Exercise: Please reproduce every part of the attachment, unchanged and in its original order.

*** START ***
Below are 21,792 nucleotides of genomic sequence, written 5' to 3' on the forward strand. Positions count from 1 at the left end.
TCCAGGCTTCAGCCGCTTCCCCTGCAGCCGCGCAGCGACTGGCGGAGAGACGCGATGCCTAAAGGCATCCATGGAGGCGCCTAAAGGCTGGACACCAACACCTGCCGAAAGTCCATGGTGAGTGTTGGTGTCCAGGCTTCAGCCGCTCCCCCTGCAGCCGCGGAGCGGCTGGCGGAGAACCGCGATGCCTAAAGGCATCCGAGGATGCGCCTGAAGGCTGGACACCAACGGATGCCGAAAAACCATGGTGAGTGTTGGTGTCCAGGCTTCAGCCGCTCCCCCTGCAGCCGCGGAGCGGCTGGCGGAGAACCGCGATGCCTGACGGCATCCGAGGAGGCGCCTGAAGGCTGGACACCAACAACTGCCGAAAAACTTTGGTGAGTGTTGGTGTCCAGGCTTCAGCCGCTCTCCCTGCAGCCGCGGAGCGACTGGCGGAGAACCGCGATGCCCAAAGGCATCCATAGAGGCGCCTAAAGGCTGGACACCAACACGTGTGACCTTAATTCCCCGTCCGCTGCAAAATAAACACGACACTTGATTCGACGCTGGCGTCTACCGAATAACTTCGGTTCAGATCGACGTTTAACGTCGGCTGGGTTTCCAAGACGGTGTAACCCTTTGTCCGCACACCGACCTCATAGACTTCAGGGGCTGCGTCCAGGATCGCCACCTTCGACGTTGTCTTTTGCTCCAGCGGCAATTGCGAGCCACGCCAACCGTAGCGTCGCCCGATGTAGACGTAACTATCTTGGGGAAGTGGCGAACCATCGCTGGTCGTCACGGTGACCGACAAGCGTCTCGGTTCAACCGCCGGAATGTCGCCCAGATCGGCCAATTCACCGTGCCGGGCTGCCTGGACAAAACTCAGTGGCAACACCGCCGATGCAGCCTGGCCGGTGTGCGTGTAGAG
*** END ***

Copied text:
Below are 21,792 nucleotides of genomic sequence, written 5' to 3' on the forward strand. Positions count from 1 at the left end.
TCCAGGCTTCAGCCGCTTCCCCTGCAGCCGCGCAGCGACTGGCGGAGAGACGCGATGCCTAAAGGCATCCATGGAGGCGCCTAAAGGCTGGACACCAACACCTGCCGAAAGTCCATGGTGAGTGTTGGTGTCCAGGCTTCAGCCGCTCCCCCTGCAGCCGCGGAGCGGCTGGCGGAGAACCGCGATGCCTAAAGGCATCCGAGGATGCGCCTGAAGGCTGGACACCAACGGATGCCGAAAAACCATGGTGAGTGTTGGTGTCCAGGCTTCAGCCGCTCCCCCTGCAGCCGCGGAGCGGCTGGCGGAGAACCGCGATGCCTGACGGCATCCGAGGAGGCGCCTGAAGGCTGGACACCAACAACTGCCGAAAAACTTTGGTGAGTGTTGGTGTCCAGGCTTCAGCCGCTCTCCCTGCAGCCGCGGAGCGACTGGCGGAGAACCGCGATGCCCAAAGGCATCCATAGAGGCGCCTAAAGGCTGGACACCAACACGTGTGACCTTAATTCCCCGTCCGCTGCAAAATAAACACGACACTTGATTCGACGCTGGCGTCTACCGAATAACTTCGGTTCAGATCGACGTTTAACGTCGGCTGGGTTTCCAAGACGGTGTAACCCTTTGTCCGCACACCGACCTCATAGACTTCAGGGGCTGCGTCCAGGATCGCCACCTTCGACGTTGTCTTTTGCTCCAGCGGCAATTGCGAGCCACGCCAACCGTAGCGTCGCCCGATGTAGACGTAACTATCTTGGGGAAGTGGCGAACCATCGCTGGTCGTCACGGTGACCGACAAGCGTCTCGGTTCAACCGCCGGAATGTCGCCCAGATCGGCCAATTCACCGTGCCGGGCTGCCTGGACAAAACTCAGTGGCAACACCGCCGATGCAGCCTGGCCGGTGTGCGTGTAGAG